- If the room temperature is 20°C and the moisture rate in the room is 60%, then perspiration starts to occur when the temperature of the glass surface is 12°C.

That means, keeping the moisture rate in the room low is an important factor to prevent perspiration.

According to scientific data, the moisture values of a room with 18°C to 20°C:

-if less than 50%, it is considered Dry

-if between 50% and 50%, it is considered Normal

-if between 60% and 75%, it is considered Moist

-if more than 75%, it is considered Wet

Another phenomenon similar to perspiration in a house:

It is observed that condensation will gradually disappear when the temperature of the internal surface of the glasses in a car exposed to cold in the winter is increased by breathing of the passengers causing sufficient amount of moisture in the air.

Moisture may occur at the edges of the external walls near to the location where the window is connected to the wall when the single glass wooden windows are replaced with PIMAPEN.

There is no gasket between the frame and the sash in wooden windows. Due to the structure of the window, natural ventilation always happens, hot air containing surplus amount of water vapor goes outside and, cold and moisture-free air comes inside. In addition, in a room, where there is one single glass wooden window, the coldest place is only the glass surface, where the vapor is first condensed. In this manner, use of a piece of clothes to wipe the vapor condensed on the glass will prevent vapor from being condensed in somewhere else.

Rubber gaskets between the frame and the sash in Pimapen windows provides insulation of heat, air, water, dust and noise. These gaskets decrease the possibility of discharging the moisture outside with air flow. In addition, since the inner surface of the double glass will not be cold, condensation will happen on the joint of the window and the wall and, on the wall itself not on the glass surface. To prevent this, both sashes should be opened at least two times in a day to regularly ventilate the room. It is an advantage from PIMAPEN that the room may be periodically ventilated at such times desired under the control of the user.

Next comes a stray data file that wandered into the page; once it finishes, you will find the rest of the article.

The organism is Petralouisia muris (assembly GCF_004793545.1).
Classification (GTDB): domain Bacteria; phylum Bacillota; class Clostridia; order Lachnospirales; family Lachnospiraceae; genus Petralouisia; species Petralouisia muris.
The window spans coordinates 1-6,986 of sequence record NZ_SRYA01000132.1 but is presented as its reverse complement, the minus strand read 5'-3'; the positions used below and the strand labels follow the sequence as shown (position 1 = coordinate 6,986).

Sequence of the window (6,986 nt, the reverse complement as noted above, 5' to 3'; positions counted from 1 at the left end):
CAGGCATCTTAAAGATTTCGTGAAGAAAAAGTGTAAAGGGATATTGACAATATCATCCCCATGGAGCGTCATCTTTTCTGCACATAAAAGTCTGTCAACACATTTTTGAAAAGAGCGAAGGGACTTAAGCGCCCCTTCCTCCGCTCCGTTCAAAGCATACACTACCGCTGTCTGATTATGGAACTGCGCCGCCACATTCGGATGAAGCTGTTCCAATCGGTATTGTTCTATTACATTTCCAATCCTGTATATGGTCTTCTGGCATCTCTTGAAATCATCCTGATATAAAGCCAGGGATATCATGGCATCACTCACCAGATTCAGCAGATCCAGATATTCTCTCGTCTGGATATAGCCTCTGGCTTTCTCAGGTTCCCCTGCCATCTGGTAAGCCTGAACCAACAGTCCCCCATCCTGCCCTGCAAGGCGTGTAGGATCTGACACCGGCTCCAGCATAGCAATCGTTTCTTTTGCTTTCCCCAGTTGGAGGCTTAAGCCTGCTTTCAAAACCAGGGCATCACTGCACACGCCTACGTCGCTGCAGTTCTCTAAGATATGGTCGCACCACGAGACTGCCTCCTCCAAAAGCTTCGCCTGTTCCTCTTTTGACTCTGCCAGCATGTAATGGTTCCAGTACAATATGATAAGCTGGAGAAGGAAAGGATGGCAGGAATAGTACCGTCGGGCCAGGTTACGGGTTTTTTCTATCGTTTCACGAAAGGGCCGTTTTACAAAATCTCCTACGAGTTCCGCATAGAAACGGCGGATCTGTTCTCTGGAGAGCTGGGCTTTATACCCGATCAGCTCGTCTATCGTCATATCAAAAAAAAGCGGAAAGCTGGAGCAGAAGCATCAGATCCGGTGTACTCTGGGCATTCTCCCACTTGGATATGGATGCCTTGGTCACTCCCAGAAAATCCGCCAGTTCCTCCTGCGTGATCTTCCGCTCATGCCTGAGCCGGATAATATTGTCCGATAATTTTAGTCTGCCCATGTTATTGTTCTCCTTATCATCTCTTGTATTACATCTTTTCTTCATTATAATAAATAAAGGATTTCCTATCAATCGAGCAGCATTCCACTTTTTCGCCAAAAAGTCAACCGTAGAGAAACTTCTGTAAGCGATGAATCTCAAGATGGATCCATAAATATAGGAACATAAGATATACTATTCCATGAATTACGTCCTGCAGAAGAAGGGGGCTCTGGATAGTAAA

Further, ventilation is important not only for balancing the moisture rate but also providing fresh air needed for health.


• The largest source that produce water vapor in a house is the kitchen. Water vapor caused by cooking in the kitchen must be removed by means of stove hoods and chimneys.
• Wet locations such as bathrooms, WC’s must be ventilated through a windows after use.
• The doors of wet locations such as kitchens, bathrooms must be kept closed to prevent the moisture from spreading to other locations of the house.
• Each room of the house must be between 18°C to 20°C, and the surface temperature should be increased by adding heat insulation to the walls, if necessary.
• Wet clothes should never be dried in the house, if there is no other option, they should be dried in the bathroom with the window open and, the door closed.
• The rooms should be at the same temperature (18°C to 20°C) in a house with heated by a stove. The room doors should be always kept open to ensure the temperature is spread equally and, more than one stove should be used if necessary.
• Since heaters such as gas stoves, catalytic heaters cause excessive amount of water vapor, room heaters and heaters with central heating boilers should be preferred in all rooms.
• Don’t put teapots, clothes etc. on stoves and electric heaters and, they shouldn’t be used to heat water.
• Ventilation period should be increased if there are many flowers and aquariums in the house.
• When the glasses, floor etc. are cleaned with wet clothes, keep the room ventilated until the locations cleaned are completely dried.
• All the rooms of the house should be ventilated by opening the sashes in the morning-evening.